Admit it, folks. It's been fun watching Kenny Rogers get torched about the pine tar that was or wasn't on his pitching hand in Game 2 of the World Series on Sunday. This schadenfreude is a guilty pleasure, like eating a second slab of Rendezvous ribs just because you can. It's not good for you, but, man, it's just too wonderful to pass up.
And no one's having more fun with it than Dallas television cameraman Larry Rodriguez. When he can stand to watch, that is.
"Honestly, I have not been following," he says, "because it really eats me up to even see him on TV, to be perfectly honest."
You remember Rodriguez, right? He's the guy who was attacked by the petulant Rogers, then with the Texas Rangers, last season. Rogers, in an act befitting an out-of-control toddler, slung and kicked Rodriguez's camera before being restrained by his teammates.
The best part was when a Rangers PR flack said this about Rogers afterward: "He's not talking."
Thanks. He's just, you know, attacking people. Talking would be way too adultlike. Instead, a man who makes a small fortune because of television contracts and the audiences they bring didn't want a camera in his face.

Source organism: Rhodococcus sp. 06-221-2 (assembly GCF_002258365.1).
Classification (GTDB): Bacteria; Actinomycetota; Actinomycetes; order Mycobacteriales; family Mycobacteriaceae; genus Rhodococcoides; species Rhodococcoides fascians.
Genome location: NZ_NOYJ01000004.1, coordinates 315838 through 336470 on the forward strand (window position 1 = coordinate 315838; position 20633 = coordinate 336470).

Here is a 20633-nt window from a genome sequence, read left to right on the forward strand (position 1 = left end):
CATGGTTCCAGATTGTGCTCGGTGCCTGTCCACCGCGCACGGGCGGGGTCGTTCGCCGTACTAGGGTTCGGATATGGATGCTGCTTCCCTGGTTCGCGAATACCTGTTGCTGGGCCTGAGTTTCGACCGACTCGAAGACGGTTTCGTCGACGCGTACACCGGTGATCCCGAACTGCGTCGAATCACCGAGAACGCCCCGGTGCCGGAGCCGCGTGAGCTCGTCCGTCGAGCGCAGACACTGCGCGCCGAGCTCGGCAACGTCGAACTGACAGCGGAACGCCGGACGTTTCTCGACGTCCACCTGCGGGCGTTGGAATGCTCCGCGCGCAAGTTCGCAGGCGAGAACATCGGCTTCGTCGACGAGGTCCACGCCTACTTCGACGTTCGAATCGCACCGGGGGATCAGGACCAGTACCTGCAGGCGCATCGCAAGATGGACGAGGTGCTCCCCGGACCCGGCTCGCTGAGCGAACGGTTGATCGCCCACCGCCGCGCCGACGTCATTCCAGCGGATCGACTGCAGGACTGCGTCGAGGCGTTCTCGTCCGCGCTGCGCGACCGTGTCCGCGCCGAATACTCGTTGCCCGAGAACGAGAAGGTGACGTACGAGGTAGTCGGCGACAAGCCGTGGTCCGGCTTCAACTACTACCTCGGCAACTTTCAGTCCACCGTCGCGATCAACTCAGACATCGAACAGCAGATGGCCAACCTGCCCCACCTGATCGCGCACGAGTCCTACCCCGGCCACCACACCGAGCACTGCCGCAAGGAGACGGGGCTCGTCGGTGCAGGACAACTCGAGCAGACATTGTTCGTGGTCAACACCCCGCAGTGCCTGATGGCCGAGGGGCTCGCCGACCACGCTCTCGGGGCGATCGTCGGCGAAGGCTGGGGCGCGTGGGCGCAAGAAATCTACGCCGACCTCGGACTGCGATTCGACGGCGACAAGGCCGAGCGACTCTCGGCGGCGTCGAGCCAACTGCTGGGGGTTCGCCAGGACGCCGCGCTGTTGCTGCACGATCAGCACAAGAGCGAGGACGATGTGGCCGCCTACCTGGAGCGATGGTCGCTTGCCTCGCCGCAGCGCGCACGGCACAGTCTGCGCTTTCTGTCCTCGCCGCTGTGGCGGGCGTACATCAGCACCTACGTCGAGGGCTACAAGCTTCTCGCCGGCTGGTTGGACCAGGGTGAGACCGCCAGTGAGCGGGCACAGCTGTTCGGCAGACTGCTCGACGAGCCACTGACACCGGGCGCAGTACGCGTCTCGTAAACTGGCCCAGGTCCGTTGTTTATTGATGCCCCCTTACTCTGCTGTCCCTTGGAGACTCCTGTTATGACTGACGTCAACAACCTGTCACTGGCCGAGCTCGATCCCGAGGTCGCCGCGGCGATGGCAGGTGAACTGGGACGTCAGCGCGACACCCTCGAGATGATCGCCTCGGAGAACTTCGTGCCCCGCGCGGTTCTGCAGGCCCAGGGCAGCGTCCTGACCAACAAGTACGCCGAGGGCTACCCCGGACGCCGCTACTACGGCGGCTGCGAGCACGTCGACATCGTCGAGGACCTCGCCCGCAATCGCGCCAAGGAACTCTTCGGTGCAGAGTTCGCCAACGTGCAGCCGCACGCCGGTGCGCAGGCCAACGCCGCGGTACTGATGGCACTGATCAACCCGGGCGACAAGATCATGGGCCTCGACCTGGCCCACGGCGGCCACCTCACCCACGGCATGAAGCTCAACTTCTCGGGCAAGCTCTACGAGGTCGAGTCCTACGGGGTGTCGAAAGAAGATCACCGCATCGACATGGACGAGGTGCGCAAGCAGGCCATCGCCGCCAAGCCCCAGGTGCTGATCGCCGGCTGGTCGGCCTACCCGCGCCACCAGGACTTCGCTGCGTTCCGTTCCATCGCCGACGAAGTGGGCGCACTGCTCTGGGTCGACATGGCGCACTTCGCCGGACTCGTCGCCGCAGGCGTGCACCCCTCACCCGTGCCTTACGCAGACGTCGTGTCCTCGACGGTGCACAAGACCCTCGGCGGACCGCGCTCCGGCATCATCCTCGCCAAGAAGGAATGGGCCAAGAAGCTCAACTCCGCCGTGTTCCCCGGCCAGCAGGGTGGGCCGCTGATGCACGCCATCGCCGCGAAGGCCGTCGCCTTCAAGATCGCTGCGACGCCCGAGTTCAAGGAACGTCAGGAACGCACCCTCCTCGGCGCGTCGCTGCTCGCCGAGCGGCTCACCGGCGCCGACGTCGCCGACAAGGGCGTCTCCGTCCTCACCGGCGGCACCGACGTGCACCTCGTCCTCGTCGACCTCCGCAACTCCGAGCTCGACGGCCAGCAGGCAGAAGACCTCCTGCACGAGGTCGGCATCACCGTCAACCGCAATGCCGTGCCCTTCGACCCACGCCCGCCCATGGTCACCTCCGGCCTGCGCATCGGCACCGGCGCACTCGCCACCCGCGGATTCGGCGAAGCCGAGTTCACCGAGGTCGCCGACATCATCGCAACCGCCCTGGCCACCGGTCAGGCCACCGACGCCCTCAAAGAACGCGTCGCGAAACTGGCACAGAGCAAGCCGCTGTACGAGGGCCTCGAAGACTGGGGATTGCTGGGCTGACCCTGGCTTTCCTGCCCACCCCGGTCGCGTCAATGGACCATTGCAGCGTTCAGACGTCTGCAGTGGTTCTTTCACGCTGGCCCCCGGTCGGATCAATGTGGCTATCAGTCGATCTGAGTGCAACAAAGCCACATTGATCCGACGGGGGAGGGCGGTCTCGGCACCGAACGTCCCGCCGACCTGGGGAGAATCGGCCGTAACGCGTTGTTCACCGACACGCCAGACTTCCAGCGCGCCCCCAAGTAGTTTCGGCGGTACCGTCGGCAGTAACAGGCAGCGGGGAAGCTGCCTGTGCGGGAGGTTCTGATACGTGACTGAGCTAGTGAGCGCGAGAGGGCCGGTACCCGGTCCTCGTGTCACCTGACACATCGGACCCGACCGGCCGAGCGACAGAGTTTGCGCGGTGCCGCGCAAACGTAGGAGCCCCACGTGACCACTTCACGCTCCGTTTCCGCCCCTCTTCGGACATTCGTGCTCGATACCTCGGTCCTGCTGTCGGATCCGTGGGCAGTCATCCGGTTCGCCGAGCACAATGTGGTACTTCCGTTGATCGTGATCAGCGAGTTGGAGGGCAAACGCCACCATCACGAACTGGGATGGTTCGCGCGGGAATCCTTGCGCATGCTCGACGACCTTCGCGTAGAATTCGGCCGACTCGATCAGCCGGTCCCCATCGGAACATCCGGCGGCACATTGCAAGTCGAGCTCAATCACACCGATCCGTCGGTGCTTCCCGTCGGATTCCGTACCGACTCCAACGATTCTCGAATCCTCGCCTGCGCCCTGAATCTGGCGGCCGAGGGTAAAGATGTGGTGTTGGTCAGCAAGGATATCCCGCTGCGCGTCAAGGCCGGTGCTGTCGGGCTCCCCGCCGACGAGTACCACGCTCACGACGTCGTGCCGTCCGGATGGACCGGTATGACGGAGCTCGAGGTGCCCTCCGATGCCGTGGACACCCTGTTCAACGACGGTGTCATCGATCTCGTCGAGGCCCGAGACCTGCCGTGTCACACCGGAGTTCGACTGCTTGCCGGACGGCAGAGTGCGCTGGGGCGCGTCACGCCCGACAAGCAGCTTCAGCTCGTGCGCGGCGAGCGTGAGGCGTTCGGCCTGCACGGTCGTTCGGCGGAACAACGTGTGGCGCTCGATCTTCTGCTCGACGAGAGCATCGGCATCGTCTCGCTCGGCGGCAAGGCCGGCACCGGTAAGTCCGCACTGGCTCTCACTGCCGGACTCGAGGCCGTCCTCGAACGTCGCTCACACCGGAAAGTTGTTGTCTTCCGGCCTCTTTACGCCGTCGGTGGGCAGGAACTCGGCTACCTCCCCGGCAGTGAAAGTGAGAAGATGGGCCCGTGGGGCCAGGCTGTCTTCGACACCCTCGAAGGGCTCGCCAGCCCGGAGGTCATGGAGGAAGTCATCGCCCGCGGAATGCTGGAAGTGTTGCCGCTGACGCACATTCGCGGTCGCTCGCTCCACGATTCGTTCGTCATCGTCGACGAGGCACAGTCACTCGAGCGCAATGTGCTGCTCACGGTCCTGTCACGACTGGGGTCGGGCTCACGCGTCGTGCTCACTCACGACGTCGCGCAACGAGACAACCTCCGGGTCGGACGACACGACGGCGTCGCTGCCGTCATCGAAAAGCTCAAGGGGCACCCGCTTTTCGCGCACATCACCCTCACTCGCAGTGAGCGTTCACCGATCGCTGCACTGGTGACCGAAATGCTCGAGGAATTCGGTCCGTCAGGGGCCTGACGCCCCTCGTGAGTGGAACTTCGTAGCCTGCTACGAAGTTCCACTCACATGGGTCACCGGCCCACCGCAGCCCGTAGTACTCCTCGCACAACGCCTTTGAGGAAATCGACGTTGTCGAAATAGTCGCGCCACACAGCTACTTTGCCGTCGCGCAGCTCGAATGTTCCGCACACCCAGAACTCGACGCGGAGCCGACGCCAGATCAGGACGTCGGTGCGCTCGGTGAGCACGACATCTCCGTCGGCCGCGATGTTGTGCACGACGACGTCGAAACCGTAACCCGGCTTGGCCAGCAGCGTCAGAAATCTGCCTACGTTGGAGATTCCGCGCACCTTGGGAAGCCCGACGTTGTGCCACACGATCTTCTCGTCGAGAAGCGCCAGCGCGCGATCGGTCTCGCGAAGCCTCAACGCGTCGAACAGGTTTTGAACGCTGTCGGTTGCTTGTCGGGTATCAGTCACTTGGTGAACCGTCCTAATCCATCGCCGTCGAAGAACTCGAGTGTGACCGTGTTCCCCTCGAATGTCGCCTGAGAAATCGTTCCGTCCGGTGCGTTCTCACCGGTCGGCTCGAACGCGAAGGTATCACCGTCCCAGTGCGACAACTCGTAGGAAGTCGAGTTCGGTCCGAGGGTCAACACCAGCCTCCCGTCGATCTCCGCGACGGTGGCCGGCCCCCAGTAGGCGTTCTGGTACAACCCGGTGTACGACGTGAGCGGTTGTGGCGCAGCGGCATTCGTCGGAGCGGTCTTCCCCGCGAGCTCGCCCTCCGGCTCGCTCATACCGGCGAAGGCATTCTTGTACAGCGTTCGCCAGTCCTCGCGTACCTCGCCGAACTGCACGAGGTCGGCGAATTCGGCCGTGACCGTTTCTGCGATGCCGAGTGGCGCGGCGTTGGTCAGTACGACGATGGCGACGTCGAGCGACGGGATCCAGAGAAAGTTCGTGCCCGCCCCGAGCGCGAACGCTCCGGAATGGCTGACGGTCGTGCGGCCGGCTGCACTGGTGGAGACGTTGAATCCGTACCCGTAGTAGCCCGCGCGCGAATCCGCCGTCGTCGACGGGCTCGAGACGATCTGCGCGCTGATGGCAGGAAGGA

So Rodriguez has been in hysterics this week.
He'd like you, the public, to know that he went back and searched for even more evidence that Rogers is a cheater, in addition to everything else. All week, people have been coming up to him, big smiles on their faces, asking whether he found any foreign substance on his camera last year.
"According to the photos," Rodriguez cracks, "there was pine tar on the lens as well."
Then they all chuckle.
"I covered the [Monday night] Cowboy game," he says, "and if I had a nickel for every time somebody came up and said something about Kenny, I'd be a millionaire."
When Rogers snatched Rodriguez's camera away in June 2005, he injured Rodriguez in the process. He had to go to the hospital, and, soon, there was a lawsuit. They recently reached a settlement.
"We went to a mediation process, and it is over," Rodriguez says. "We're not allowed to discuss the numbers. But I'm still working for a living, if that gives you an idea."
That means it's finished -- officially, at least. Rogers paid his fine, served his suspension and took some anger-management classes. He says it was an out-of-character act. He says he has grown up, which is good, given that he's 41.
Now he's one of the stars of this postseason, approaching the scoreless innings streak of Christy Mathewson -- who, by all accounts, was one of the true nice guys in the history of the game.
Sitting back in Dallas, Rodriguez can only shake his head. A year ago, Rogers was attacking people who were only doing their jobs. Today, he's a gritty, competitive veteran who persevered and all that.
"Nothing surprises me anymore," Rodriguez says.
Wright Thompson is a senior writer for ESPN.com and ESPN The Magazine. He can be reached at firstname.lastname@example.org. Sound off to Page 2 here.